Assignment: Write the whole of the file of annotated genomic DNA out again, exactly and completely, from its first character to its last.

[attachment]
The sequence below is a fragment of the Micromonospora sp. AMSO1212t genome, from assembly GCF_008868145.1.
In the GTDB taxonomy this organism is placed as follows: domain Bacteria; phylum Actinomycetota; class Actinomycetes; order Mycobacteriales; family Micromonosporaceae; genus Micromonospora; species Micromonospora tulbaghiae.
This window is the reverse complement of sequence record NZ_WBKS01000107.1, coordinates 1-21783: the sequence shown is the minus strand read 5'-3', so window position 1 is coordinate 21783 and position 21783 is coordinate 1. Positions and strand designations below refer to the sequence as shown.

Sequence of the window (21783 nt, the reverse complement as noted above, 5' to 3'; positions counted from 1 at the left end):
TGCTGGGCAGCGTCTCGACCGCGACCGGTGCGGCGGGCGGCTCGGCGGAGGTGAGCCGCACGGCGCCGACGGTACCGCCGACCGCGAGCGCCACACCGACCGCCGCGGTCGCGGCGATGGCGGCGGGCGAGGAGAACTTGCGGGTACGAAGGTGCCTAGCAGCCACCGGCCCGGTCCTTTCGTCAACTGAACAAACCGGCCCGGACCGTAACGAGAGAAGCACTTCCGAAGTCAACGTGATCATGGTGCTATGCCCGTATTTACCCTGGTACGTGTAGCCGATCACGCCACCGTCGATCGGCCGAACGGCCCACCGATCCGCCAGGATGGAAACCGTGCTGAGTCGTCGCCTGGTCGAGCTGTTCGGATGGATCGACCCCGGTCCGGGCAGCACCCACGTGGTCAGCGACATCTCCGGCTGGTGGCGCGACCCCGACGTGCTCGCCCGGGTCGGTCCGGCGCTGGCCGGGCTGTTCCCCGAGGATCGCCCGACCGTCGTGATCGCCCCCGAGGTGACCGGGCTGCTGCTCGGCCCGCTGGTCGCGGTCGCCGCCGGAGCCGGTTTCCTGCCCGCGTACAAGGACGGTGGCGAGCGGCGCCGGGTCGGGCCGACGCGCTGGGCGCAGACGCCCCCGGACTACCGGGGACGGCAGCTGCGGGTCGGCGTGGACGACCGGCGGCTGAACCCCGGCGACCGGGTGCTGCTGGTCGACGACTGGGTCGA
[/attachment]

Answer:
The sequence below is a fragment of the Micromonospora sp. AMSO1212t genome, from assembly GCF_008868145.1.
In the GTDB taxonomy this organism is placed as follows: domain Bacteria; phylum Actinomycetota; class Actinomycetes; order Mycobacteriales; family Micromonosporaceae; genus Micromonospora; species Micromonospora tulbaghiae.
This window is the reverse complement of sequence record NZ_WBKS01000107.1, coordinates 1-21783: the sequence shown is the minus strand read 5'-3', so window position 1 is coordinate 21783 and position 21783 is coordinate 1. Positions and strand designations below refer to the sequence as shown.

Sequence of the window (21783 nt, the reverse complement as noted above, 5' to 3'; positions counted from 1 at the left end):
TGCTGGGCAGCGTCTCGACCGCGACCGGTGCGGCGGGCGGCTCGGCGGAGGTGAGCCGCACGGCGCCGACGGTACCGCCGACCGCGAGCGCCACACCGACCGCCGCGGTCGCGGCGATGGCGGCGGGCGAGGAGAACTTGCGGGTACGAAGGTGCCTAGCAGCCACCGGCCCGGTCCTTTCGTCAACTGAACAAACCGGCCCGGACCGTAACGAGAGAAGCACTTCCGAAGTCAACGTGATCATGGTGCTATGCCCGTATTTACCCTGGTACGTGTAGCCGATCACGCCACCGTCGATCGGCCGAACGGCCCACCGATCCGCCAGGATGGAAACCGTGCTGAGTCGTCGCCTGGTCGAGCTGTTCGGATGGATCGACCCCGGTCCGGGCAGCACCCACGTGGTCAGCGACATCTCCGGCTGGTGGCGCGACCCCGACGTGCTCGCCCGGGTCGGTCCGGCGCTGGCCGGGCTGTTCCCCGAGGATCGCCCGACCGTCGTGATCGCCCCCGAGGTGACCGGGCTGCTGCTCGGCCCGCTGGTCGCGGTCGCCGCCGGAGCCGGTTTCCTGCCCGCGTACAAGGACGGTGGCGAGCGGCGCCGGGTCGGGCCGACGCGCTGGGCGCAGACGCCCCCGGACTACCGGGGACGGCAGCTGCGGGTCGGCGTGGACGACCGGCGGCTGAACCCCGGCGACCGGGTGCTGCTGGTCGACGACTGGGTCGA